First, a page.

Fans feel whole lotta love as Led Zeppelin reunite
By Mike Collett-White
LONDON (Reuters) - The songs remain the same and so will the passion when fans from around the world gather to see Led Zeppelin, one of rock music's most influential bands, reunite for a one-off gig on Monday.
Singer Robert Plant, guitarist Jimmy Page and bassist John Paul Jones will be joined on stage in London by drummer Jason Bonham, son of the fourth original band member John, whose death in 1980 prompted Led Zeppelin's break-up.
Songs like "Stairway to Heaven," "Whole Lotta Love" and "Communication Breakdown" have helped Led Zeppelin sell 300 million albums, the bulk in their heyday of the 1970s when they could lay claim to being the world's biggest rock group.
When Led Zeppelin announced they would play a tribute concert to the late music promoter Ahmet Ertegun, who signed them in 1968, the ticket Web site crashed and the band counted the number of people trying to log on in their millions.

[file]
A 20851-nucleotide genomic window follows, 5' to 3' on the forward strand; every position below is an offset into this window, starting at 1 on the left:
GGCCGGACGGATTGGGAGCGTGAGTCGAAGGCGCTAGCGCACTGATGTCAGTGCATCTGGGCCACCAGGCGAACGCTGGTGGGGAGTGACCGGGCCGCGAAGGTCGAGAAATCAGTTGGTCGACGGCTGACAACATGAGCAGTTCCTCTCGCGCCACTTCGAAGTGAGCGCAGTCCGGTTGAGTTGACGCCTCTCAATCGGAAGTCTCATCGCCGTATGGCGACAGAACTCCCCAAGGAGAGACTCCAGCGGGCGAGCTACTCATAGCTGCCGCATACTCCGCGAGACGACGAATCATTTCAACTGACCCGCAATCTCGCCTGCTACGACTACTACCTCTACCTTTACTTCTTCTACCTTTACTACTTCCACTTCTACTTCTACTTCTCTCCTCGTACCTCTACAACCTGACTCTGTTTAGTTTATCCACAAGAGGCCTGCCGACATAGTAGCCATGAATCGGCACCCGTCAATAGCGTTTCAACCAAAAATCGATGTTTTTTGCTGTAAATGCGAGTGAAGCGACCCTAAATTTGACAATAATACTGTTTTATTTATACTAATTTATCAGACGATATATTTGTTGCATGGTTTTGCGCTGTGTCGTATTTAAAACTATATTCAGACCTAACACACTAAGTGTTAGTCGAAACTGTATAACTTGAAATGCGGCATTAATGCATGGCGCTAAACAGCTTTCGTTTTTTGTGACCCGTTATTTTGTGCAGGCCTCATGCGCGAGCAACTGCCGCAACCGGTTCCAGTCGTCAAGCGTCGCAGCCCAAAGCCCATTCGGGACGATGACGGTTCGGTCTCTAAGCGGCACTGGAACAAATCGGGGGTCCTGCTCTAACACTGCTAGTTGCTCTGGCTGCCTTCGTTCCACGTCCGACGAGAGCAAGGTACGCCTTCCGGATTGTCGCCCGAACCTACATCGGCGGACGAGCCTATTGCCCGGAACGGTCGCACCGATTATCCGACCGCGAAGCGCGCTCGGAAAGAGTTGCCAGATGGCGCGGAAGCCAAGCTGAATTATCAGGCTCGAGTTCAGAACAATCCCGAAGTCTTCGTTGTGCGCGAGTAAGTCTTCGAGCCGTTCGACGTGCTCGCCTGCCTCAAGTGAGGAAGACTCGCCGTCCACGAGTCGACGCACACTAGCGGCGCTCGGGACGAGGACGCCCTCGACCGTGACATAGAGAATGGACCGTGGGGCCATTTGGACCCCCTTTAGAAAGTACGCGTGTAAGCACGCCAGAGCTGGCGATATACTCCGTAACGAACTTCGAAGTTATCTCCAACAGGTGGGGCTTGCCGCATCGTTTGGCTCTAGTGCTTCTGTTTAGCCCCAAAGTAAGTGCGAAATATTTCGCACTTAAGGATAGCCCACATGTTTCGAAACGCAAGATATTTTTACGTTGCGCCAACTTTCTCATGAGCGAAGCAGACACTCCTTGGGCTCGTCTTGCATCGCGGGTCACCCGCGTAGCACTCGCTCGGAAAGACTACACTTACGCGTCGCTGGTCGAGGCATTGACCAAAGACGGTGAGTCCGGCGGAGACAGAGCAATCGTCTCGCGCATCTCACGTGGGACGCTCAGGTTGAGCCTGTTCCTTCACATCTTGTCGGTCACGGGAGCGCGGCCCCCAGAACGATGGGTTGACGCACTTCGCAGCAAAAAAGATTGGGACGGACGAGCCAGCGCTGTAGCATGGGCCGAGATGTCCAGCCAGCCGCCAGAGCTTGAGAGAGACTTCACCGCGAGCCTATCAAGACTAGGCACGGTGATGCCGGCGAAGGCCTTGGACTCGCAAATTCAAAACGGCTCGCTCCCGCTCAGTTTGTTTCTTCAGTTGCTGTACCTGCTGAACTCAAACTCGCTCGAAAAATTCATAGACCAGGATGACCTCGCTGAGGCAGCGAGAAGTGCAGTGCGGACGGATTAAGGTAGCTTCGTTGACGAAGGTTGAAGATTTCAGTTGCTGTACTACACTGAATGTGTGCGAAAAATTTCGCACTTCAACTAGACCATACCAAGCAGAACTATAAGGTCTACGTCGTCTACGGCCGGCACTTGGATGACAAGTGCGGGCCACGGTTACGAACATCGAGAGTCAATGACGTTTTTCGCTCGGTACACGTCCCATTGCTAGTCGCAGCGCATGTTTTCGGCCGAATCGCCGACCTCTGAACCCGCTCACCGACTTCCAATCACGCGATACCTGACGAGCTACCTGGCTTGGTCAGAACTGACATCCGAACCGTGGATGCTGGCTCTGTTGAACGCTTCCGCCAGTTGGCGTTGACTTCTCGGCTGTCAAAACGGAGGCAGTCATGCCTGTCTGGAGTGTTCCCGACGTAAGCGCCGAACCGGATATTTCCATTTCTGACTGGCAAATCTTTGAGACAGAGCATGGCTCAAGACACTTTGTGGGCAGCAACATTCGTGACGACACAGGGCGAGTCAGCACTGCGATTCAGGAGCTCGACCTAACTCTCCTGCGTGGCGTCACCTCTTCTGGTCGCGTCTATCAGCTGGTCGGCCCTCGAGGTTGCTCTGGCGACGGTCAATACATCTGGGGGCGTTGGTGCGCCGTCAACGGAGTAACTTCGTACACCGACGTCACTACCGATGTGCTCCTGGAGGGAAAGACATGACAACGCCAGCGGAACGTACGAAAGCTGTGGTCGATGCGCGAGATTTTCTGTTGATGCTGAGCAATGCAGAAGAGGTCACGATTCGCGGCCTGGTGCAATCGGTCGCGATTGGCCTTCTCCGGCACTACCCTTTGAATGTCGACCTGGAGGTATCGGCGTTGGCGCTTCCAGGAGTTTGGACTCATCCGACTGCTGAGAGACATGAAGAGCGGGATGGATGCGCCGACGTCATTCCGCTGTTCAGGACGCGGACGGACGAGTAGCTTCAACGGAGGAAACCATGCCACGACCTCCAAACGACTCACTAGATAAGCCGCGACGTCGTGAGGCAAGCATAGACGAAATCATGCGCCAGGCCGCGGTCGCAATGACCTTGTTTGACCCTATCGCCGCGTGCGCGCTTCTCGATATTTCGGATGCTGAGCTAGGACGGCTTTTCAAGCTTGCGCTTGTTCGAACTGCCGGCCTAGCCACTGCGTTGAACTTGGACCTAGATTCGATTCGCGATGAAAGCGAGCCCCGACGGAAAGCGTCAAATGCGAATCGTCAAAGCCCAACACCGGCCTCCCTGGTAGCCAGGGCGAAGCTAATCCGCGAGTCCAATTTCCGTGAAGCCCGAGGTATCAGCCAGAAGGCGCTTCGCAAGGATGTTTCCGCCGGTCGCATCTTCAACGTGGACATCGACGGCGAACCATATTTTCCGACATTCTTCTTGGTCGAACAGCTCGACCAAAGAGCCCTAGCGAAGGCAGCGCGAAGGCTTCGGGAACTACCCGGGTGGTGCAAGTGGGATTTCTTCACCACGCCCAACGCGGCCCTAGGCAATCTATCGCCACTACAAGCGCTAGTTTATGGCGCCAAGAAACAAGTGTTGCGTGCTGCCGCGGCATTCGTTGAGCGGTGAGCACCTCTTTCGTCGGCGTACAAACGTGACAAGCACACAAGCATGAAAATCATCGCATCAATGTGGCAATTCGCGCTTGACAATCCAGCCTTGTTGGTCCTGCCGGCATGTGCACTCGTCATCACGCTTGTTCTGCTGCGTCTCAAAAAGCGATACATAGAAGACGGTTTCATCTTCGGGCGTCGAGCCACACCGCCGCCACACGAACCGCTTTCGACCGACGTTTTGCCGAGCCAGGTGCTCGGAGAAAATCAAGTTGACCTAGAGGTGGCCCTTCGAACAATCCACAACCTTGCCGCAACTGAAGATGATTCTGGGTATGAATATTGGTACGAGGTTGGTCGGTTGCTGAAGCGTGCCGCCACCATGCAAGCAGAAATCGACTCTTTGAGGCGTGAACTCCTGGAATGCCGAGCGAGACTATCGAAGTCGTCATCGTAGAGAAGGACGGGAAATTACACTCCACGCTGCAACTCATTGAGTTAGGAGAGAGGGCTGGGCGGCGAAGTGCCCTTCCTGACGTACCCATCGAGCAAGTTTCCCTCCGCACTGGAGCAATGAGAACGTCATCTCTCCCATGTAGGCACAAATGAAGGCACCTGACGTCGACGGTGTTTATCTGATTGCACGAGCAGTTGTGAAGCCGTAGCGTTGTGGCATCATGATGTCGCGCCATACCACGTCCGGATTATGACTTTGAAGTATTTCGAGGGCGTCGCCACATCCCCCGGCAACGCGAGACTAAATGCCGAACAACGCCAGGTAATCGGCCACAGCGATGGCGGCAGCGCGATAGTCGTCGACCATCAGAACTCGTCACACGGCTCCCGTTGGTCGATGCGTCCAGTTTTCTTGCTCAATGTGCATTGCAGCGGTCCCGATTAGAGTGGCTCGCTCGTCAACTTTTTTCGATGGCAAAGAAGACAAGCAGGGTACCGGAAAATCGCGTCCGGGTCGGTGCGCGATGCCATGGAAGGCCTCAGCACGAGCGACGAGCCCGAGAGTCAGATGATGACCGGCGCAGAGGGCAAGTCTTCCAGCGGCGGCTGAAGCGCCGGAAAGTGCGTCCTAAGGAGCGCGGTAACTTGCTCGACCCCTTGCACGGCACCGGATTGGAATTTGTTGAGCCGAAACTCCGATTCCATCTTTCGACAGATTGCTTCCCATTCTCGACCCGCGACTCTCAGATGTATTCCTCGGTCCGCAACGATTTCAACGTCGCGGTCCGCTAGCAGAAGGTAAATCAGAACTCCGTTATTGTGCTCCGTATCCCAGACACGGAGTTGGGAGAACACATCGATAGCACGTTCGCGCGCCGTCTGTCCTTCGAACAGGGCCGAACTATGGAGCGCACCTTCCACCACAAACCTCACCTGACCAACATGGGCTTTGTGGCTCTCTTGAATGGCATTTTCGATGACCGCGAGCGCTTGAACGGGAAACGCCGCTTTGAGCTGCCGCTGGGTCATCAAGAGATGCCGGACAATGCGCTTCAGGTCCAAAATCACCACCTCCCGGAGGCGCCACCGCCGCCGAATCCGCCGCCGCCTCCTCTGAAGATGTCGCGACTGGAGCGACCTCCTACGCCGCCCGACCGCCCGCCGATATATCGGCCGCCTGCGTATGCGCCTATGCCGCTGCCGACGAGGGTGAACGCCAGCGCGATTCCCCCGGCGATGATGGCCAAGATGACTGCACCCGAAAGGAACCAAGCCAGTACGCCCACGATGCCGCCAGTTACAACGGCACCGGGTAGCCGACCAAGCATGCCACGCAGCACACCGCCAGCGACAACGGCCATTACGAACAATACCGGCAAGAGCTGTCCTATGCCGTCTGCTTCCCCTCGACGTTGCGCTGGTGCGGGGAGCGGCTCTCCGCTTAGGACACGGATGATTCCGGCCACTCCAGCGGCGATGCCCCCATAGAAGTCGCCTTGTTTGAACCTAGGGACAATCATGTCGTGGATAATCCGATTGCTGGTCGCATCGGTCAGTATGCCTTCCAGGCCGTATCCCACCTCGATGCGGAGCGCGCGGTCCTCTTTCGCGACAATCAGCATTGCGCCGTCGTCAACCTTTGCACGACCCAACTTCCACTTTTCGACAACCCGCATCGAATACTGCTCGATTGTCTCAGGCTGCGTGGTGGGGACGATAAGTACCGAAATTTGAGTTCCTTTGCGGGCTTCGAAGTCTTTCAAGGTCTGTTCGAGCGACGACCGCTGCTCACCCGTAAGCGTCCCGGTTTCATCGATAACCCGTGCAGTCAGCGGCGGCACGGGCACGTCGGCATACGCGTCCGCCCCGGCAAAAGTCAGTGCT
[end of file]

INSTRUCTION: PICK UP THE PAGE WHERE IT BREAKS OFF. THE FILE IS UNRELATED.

One fan from Scotland entered a charity auction last month and paid $170,000 for a pair of tickets to the show.
To coincide with the charity gig, the band issued a hits album "Mothership," a digitally remastered DVD of "The Song Remains The Same" featuring rare live footage from concerts in the 1970s and the entire back catalogue on the Internet.
Fans have had to wait longer than expected for the concert after guitarist Page broke a finger in a fall. The concert was postponed for two weeks.
Page said in late November that the digit was healing well. Continued...